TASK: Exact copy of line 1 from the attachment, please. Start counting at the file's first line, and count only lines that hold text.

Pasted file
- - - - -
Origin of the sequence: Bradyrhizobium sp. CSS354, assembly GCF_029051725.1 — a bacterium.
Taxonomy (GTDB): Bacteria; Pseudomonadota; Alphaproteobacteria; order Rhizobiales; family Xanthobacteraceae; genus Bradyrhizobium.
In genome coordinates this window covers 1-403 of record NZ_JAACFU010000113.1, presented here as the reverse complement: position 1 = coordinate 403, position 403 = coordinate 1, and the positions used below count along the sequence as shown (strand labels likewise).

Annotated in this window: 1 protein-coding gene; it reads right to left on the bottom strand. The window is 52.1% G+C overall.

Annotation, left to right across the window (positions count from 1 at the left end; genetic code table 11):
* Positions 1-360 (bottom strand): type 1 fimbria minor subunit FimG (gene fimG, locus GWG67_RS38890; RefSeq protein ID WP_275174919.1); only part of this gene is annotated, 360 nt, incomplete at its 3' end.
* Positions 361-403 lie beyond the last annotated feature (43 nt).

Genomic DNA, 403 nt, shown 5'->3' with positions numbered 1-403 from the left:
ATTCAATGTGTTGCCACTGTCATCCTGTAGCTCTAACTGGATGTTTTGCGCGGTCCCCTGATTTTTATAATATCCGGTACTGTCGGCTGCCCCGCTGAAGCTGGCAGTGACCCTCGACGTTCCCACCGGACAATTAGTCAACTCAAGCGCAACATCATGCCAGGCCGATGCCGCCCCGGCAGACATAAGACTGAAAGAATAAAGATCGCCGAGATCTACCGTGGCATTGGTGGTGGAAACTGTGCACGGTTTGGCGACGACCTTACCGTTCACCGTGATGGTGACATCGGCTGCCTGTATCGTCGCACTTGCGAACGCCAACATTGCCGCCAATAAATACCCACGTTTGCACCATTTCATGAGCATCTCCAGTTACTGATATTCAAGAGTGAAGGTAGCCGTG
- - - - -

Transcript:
Origin of the sequence: Bradyrhizobium sp. CSS354, assembly GCF_029051725.1 — a bacterium.